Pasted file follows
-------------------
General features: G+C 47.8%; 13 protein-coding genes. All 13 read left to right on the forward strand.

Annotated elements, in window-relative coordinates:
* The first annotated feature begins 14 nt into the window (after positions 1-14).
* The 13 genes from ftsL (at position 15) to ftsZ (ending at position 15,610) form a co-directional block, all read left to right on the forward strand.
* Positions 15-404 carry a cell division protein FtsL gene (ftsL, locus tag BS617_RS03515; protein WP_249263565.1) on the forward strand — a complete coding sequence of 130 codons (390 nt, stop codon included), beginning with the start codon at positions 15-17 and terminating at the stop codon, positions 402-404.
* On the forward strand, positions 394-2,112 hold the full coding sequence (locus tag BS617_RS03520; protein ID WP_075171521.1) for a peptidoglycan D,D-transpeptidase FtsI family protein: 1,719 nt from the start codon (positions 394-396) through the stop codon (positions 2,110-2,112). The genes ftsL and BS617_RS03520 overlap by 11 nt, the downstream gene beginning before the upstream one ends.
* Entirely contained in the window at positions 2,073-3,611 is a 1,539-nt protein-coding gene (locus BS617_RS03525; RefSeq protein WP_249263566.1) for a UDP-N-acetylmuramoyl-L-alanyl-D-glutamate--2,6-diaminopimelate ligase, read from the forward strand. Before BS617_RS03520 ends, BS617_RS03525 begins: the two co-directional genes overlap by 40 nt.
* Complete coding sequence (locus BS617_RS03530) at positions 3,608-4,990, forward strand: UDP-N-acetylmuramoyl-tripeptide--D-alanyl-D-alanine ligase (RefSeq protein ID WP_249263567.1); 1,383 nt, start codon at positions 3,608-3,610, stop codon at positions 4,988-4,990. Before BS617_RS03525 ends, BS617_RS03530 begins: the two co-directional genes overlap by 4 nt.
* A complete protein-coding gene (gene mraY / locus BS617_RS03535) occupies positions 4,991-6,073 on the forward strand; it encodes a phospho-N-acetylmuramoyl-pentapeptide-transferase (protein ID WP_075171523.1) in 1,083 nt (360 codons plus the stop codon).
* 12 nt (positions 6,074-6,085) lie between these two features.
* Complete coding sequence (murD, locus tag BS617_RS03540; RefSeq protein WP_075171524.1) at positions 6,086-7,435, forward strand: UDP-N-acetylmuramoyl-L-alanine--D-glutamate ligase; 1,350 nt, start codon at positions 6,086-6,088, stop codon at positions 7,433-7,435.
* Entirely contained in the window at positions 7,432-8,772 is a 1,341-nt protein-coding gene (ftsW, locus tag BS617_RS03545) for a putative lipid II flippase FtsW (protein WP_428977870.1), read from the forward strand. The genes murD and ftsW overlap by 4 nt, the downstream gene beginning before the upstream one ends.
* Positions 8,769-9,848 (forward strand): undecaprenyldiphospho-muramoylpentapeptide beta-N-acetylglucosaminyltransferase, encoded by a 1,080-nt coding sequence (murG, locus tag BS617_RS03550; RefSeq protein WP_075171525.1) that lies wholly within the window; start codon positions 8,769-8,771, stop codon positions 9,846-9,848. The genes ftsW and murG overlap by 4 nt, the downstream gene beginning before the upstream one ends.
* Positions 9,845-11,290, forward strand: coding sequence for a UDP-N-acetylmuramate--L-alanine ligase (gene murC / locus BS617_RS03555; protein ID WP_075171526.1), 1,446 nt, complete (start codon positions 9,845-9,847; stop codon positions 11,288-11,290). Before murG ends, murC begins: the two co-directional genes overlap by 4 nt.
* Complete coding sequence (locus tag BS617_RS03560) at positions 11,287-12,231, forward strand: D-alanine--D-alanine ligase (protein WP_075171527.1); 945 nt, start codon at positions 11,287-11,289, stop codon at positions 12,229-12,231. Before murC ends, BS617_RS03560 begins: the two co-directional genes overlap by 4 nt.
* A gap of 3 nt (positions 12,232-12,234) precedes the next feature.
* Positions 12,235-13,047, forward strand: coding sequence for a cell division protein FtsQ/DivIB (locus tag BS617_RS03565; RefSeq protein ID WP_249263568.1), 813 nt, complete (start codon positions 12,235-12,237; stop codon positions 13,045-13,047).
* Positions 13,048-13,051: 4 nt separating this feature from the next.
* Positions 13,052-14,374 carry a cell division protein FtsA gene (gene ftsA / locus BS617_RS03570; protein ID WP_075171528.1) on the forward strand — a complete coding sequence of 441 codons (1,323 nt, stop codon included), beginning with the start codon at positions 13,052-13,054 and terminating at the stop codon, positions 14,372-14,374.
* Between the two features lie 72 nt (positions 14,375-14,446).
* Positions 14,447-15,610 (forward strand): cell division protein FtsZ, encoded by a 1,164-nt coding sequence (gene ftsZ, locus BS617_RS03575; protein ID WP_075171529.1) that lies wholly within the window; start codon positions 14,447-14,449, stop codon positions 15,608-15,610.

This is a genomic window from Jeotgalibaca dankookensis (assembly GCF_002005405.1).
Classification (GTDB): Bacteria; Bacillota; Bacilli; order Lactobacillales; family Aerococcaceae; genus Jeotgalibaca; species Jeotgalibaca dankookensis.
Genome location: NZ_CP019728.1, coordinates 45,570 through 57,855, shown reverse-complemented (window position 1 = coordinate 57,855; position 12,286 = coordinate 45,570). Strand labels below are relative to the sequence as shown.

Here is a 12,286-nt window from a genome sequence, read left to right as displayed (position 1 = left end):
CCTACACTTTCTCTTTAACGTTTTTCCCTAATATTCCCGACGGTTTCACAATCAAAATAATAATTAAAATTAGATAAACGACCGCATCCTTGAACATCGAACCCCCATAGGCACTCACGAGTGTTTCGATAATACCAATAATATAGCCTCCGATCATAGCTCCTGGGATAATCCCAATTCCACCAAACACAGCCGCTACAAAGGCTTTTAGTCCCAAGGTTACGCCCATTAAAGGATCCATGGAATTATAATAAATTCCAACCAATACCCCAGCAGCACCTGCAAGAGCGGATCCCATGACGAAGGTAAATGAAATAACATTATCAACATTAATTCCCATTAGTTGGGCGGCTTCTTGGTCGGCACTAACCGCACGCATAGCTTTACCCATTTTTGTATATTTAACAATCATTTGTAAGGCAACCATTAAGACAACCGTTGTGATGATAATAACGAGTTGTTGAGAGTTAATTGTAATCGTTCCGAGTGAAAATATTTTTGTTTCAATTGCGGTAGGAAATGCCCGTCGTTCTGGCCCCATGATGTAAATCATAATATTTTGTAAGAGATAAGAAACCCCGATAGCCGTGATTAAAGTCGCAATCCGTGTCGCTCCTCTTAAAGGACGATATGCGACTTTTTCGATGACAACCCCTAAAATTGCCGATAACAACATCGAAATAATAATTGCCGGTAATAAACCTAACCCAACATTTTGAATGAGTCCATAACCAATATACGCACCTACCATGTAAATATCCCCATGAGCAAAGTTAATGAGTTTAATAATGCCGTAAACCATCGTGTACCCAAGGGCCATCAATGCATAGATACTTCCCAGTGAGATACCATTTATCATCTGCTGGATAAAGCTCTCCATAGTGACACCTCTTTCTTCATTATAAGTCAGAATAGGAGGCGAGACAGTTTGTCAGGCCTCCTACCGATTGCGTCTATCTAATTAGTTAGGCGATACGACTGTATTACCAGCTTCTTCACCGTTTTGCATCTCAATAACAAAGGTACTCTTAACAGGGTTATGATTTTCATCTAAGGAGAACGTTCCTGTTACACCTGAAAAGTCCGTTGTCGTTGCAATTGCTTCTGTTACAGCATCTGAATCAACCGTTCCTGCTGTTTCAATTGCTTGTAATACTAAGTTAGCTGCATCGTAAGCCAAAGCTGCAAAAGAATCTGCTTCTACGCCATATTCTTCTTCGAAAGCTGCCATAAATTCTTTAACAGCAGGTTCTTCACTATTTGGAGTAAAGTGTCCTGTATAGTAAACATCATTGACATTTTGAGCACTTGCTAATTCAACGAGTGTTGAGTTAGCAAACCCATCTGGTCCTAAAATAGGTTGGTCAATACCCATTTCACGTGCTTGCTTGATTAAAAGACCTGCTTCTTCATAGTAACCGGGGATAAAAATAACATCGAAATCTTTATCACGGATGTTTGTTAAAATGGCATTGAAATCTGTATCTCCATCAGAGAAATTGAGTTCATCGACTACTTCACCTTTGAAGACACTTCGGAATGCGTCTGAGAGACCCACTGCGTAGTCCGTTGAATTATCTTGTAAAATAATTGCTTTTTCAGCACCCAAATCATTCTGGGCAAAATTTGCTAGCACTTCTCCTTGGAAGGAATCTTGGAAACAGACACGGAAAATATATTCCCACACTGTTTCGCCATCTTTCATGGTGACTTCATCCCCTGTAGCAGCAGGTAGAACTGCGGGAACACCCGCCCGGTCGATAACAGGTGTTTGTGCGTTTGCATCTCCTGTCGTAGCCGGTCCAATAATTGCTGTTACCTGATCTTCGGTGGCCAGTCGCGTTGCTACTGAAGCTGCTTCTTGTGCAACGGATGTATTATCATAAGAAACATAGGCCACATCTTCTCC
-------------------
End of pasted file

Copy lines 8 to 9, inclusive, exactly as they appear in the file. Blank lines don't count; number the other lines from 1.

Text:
* Complete coding sequence (locus BS617_RS03530) at positions 3,608-4,990, forward strand: UDP-N-acetylmuramoyl-tripeptide--D-alanyl-D-alanine ligase (RefSeq protein ID WP_249263567.1); 1,383 nt, start codon at positions 3,608-3,610, stop codon at positions 4,988-4,990. Before BS617_RS03525 ends, BS617_RS03530 begins: the two co-directional genes overlap by 4 nt.
* A complete protein-coding gene (gene mraY / locus BS617_RS03535) occupies positions 4,991-6,073 on the forward strand; it encodes a phospho-N-acetylmuramoyl-pentapeptide-transferase (protein ID WP_075171523.1) in 1,083 nt (360 codons plus the stop codon).